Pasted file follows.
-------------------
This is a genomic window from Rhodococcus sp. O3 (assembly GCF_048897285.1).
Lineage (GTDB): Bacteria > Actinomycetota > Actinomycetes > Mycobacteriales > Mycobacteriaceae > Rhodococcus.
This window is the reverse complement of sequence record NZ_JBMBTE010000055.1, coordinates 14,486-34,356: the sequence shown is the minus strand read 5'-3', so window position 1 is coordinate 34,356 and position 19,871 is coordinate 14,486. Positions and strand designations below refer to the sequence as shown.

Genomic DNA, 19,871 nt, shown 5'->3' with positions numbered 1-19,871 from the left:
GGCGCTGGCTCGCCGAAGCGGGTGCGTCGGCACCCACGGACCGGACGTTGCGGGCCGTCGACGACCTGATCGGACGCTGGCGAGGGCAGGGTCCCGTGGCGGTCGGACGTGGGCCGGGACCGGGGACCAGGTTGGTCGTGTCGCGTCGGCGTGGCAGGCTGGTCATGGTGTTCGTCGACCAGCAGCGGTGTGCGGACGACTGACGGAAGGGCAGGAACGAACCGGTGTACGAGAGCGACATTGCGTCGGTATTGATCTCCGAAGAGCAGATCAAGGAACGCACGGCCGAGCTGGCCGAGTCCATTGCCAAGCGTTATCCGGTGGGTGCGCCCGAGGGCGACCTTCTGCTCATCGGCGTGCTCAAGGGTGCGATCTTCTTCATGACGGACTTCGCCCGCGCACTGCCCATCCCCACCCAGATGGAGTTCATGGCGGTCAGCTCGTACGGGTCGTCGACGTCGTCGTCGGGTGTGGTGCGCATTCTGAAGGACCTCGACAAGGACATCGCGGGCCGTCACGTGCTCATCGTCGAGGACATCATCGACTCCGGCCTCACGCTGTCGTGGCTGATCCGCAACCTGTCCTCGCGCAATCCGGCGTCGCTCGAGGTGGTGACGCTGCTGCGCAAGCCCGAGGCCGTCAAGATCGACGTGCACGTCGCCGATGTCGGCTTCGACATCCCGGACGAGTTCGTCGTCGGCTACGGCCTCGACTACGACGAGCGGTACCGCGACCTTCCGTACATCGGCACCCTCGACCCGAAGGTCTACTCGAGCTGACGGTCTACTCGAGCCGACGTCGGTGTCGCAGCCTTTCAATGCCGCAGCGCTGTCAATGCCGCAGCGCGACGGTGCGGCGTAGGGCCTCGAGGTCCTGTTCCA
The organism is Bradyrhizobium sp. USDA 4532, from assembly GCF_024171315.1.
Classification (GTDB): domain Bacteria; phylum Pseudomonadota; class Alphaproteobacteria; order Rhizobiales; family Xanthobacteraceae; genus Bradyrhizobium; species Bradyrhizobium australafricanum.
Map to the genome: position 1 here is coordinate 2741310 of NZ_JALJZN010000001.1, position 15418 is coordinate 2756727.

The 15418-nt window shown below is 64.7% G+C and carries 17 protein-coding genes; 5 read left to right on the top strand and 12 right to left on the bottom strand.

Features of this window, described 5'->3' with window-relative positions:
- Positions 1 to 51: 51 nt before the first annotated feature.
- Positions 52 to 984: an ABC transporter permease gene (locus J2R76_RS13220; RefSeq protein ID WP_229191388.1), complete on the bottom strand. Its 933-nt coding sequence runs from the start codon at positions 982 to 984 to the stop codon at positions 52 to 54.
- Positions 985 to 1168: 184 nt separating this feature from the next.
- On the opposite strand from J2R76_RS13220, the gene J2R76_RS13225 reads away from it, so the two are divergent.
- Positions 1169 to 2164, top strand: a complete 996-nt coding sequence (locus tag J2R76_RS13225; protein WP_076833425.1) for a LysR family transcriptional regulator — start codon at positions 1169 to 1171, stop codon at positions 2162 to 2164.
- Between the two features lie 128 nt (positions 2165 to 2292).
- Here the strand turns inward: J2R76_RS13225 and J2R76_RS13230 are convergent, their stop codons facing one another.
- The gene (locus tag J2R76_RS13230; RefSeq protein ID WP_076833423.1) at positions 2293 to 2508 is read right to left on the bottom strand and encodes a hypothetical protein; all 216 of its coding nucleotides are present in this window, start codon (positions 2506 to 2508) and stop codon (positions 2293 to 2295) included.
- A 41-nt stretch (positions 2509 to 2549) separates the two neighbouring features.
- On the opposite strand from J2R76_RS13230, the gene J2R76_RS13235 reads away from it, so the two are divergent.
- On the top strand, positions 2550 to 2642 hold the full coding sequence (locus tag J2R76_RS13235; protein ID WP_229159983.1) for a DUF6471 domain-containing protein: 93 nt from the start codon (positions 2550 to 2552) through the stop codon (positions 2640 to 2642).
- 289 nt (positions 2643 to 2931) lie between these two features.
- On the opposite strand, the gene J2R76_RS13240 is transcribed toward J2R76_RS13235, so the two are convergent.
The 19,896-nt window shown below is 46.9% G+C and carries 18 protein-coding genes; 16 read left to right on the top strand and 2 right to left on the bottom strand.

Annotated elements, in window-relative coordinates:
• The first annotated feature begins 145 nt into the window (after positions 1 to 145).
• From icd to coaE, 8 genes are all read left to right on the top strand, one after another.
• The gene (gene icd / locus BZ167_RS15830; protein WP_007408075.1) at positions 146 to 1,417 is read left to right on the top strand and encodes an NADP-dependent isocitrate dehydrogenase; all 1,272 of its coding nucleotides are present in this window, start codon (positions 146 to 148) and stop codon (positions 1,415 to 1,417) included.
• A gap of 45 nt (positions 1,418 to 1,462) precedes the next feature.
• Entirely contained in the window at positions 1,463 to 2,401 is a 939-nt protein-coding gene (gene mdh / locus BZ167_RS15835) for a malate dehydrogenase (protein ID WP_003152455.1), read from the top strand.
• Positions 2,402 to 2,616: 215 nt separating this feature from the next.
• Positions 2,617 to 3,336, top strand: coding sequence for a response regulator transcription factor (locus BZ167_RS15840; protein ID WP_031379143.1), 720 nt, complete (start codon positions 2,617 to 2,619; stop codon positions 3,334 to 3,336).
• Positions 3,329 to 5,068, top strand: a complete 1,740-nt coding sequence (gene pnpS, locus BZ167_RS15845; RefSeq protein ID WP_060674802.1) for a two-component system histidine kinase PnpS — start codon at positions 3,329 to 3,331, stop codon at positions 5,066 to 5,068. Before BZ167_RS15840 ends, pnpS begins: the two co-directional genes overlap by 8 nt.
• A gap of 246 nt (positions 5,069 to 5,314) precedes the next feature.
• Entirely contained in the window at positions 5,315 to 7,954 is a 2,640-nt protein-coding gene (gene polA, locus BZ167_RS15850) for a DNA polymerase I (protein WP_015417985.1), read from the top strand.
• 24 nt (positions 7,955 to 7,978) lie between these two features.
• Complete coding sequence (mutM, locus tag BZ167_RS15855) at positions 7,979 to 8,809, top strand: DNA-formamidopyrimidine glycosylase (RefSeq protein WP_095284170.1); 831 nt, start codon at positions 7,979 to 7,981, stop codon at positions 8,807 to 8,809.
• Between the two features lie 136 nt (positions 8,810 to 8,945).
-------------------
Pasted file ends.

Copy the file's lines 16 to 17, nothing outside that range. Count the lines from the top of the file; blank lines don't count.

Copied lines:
- Between the two features lie 128 nt (positions 2165 to 2292).
- Here the strand turns inward: J2R76_RS13225 and J2R76_RS13230 are convergent, their stop codons facing one another.